Article by Robert L. Askew
This year's annual meeting of the American Public Health Association was an extraordinary experience, and I am very grateful to the Disability Section for the travel scholarship they provided. Without this kind of assistance, many graduate students like me would not be able to participate in public health events of this scale at this early stage of their careers. The theme of the 140th annual meeting and exposition was "Prevention and Wellness Across the Life Span", and one would expect a wide variety of research to be presented under such a broad rubric. Even so, the immense variety of research topics that can be explored both in terms of breadth and depth is somewhat astounding to see in person. Beyond the exposure to cutting edge research and novel methodologies one can acquire here, it is also important to highlight the sense of community inspired by so many people working together toward a common cause. While knowledge sharing and dissemination are primary purposes of a scientific congress, one of its primary results is the reminder that public health is a community endeavor and a very large one at that.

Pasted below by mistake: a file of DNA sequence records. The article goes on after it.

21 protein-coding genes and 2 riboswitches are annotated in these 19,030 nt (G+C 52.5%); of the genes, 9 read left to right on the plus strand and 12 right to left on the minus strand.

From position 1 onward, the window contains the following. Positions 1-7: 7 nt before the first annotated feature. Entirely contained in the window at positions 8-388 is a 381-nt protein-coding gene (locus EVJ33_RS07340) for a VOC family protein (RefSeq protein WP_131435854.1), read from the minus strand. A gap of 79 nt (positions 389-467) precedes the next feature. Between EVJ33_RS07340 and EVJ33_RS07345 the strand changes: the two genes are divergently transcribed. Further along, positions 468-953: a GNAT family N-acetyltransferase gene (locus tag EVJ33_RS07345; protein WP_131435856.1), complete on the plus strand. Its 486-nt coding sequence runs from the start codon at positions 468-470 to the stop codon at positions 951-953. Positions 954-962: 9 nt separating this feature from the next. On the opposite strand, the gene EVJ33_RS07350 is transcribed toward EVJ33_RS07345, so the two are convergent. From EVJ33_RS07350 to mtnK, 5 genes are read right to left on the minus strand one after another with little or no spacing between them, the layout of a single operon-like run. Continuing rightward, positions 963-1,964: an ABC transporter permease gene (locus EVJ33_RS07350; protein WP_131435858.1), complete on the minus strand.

One of the highlights of this experience was getting to know the public health leaders and disability advocates that comprise the APHA Disability section. They are as warm and welcoming to new investigators as they are committed to public health promotion, research, and advocacy. At this year’s meeting, I presented results from two research projects, and as an early investigator, this experience has proven invaluable. I would like to thank the members of the Disability section of APHA for the resources they provide to graduate students like me. These efforts provide more than just exposure to public health research; they serve as investments in our careers as public health investigators and practitioners.
Robert L. Askew, MPH
Doctoral Student, Department of Psychology
Graduate Research Assistant, Department of Rehabilitation Medicine
University of Washington